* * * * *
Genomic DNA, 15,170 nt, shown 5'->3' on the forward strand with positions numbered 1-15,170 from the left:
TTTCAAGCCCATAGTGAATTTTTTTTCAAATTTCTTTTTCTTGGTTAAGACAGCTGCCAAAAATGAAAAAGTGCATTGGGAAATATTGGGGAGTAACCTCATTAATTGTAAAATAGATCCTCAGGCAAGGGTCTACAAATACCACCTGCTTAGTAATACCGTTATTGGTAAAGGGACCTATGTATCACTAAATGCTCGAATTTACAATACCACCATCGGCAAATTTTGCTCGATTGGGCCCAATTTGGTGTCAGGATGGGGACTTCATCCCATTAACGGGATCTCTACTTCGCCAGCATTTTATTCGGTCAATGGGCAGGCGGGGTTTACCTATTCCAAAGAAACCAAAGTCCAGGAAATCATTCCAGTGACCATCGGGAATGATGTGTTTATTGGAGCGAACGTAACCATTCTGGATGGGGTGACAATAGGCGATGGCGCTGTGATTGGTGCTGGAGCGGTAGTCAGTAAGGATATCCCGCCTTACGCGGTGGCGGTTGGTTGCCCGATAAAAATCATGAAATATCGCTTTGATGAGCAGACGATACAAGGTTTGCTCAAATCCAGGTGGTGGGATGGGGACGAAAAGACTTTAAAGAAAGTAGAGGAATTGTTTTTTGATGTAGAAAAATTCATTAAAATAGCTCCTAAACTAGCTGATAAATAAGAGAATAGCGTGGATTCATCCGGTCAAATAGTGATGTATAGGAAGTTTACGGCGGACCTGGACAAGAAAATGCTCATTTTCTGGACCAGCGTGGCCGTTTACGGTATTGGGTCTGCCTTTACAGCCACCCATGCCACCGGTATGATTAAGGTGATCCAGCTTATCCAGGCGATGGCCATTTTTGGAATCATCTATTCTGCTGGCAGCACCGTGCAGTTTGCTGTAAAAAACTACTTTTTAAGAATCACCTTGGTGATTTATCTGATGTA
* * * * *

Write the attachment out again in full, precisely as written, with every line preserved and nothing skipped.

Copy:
Genomic DNA, 15,170 nt, shown 5'->3' on the forward strand with positions numbered 1-15,170 from the left:
TTTCAAGCCCATAGTGAATTTTTTTTCAAATTTCTTTTTCTTGGTTAAGACAGCTGCCAAAAATGAAAAAGTGCATTGGGAAATATTGGGGAGTAACCTCATTAATTGTAAAATAGATCCTCAGGCAAGGGTCTACAAATACCACCTGCTTAGTAATACCGTTATTGGTAAAGGGACCTATGTATCACTAAATGCTCGAATTTACAATACCACCATCGGCAAATTTTGCTCGATTGGGCCCAATTTGGTGTCAGGATGGGGACTTCATCCCATTAACGGGATCTCTACTTCGCCAGCATTTTATTCGGTCAATGGGCAGGCGGGGTTTACCTATTCCAAAGAAACCAAAGTCCAGGAAATCATTCCAGTGACCATCGGGAATGATGTGTTTATTGGAGCGAACGTAACCATTCTGGATGGGGTGACAATAGGCGATGGCGCTGTGATTGGTGCTGGAGCGGTAGTCAGTAAGGATATCCCGCCTTACGCGGTGGCGGTTGGTTGCCCGATAAAAATCATGAAATATCGCTTTGATGAGCAGACGATACAAGGTTTGCTCAAATCCAGGTGGTGGGATGGGGACGAAAAGACTTTAAAGAAAGTAGAGGAATTGTTTTTTGATGTAGAAAAATTCATTAAAATAGCTCCTAAACTAGCTGATAAATAAGAGAATAGCGTGGATTCATCCGGTCAAATAGTGATGTATAGGAAGTTTACGGCGGACCTGGACAAGAAAATGCTCATTTTCTGGACCAGCGTGGCCGTTTACGGTATTGGGTCTGCCTTTACAGCCACCCATGCCACCGGTATGATTAAGGTGATCCAGCTTATCCAGGCGATGGCCATTTTTGGAATCATCTATTCTGCTGGCAGCACCGTGCAGTTTGCTGTAAAAAACTACTTTTTAAGAATCACCTTGGTGATTTATCTGATGTA